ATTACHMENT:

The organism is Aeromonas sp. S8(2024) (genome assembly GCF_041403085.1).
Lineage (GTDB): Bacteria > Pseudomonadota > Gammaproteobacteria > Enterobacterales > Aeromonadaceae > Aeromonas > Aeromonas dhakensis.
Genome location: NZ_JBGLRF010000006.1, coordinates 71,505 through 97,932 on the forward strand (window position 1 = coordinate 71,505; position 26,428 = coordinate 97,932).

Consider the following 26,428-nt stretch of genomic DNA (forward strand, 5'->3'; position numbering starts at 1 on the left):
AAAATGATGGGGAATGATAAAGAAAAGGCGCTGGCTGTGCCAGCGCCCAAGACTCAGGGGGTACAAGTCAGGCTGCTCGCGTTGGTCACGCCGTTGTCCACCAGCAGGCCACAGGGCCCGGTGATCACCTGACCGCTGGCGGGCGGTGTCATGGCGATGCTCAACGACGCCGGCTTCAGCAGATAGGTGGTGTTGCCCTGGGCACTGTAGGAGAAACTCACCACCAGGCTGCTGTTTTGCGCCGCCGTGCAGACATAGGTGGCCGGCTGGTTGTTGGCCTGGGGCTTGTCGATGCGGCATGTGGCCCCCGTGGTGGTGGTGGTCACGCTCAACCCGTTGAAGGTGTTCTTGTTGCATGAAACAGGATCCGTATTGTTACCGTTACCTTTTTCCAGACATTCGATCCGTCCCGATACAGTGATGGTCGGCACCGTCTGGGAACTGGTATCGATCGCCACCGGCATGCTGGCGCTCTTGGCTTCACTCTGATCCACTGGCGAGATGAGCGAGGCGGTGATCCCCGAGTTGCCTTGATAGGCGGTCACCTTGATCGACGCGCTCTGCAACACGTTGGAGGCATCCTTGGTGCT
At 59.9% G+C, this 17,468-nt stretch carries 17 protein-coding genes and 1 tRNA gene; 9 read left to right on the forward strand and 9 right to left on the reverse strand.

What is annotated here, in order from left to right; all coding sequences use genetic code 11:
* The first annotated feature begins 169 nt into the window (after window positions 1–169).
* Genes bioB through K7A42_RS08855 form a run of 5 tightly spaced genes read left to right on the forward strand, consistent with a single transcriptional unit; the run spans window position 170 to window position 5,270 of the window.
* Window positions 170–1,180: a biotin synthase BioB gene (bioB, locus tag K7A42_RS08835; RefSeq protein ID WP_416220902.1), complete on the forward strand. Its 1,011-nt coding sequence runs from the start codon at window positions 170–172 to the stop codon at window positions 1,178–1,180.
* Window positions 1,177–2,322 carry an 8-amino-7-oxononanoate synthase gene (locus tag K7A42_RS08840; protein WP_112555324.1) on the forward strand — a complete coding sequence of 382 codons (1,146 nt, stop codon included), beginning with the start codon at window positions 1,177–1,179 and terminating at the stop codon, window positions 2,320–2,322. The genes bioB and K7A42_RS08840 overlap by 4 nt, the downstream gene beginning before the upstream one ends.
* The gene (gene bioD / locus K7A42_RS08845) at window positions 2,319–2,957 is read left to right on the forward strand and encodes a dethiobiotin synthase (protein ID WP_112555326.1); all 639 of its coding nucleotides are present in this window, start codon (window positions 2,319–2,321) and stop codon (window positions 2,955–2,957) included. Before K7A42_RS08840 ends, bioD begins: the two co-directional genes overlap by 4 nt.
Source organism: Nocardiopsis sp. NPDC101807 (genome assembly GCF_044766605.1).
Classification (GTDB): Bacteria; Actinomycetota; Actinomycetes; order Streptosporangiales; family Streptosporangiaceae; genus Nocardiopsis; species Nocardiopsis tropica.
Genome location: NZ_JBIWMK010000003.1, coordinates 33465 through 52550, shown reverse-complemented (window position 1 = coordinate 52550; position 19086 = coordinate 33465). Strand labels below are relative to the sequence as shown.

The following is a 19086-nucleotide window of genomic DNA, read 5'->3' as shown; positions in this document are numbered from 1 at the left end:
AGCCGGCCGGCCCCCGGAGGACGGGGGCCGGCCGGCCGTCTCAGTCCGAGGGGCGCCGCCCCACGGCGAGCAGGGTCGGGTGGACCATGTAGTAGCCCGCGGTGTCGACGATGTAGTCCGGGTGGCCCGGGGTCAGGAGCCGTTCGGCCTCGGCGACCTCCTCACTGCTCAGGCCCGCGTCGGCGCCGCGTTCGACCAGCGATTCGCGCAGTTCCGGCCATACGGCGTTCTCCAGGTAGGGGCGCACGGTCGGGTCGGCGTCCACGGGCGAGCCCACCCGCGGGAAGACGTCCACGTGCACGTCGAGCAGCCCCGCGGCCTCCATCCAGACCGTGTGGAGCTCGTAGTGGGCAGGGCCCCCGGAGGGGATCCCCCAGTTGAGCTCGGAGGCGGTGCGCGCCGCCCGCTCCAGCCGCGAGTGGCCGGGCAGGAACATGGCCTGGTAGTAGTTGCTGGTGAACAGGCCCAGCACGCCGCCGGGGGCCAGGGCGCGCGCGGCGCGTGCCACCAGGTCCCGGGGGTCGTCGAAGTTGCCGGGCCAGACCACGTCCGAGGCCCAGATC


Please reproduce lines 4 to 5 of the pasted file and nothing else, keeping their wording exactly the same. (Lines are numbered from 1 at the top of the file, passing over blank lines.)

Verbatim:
Consider the following 26,428-nt stretch of genomic DNA (forward strand, 5'->3'; position numbering starts at 1 on the left):
AAAATGATGGGGAATGATAAAGAAAAGGCGCTGGCTGTGCCAGCGCCCAAGACTCAGGGGGTACAAGTCAGGCTGCTCGCGTTGGTCACGCCGTTGTCCACCAGCAGGCCACAGGGCCCGGTGATCACCTGACCGCTGGCGGGCGGTGTCATGGCGATGCTCAACGACGCCGGCTTCAGCAGATAGGTGGTGTTGCCCTGGGCACTGTAGGAGAAACTCACCACCAGGCTGCTGTTTTGCGCCGCCGTGCAGACATAGGTGGCCGGCTGGTTGTTGGCCTGGGGCTTGTCGATGCGGCATGTGGCCCCCGTGGTGGTGGTGGTCACGCTCAACCCGTTGAAGGTGTTCTTGTTGCATGAAACAGGATCCGTATTGTTACCGTTACCTTTTTCCAGACATTCGATCCGTCCCGATACAGTGATGGTCGGCACCGTCTGGGAACTGGTATCGATCGCCACCGGCATGCTGGCGCTCTTGGCTTCACTCTGATCCACTGGCGAGATGAGCGAGGCGGTGATCCCCGAGTTGCCTTGATAGGCGGTCACCTTGATCGACGCGCTCTGCAACACGTTGGAGGCATCCTTGGTGCT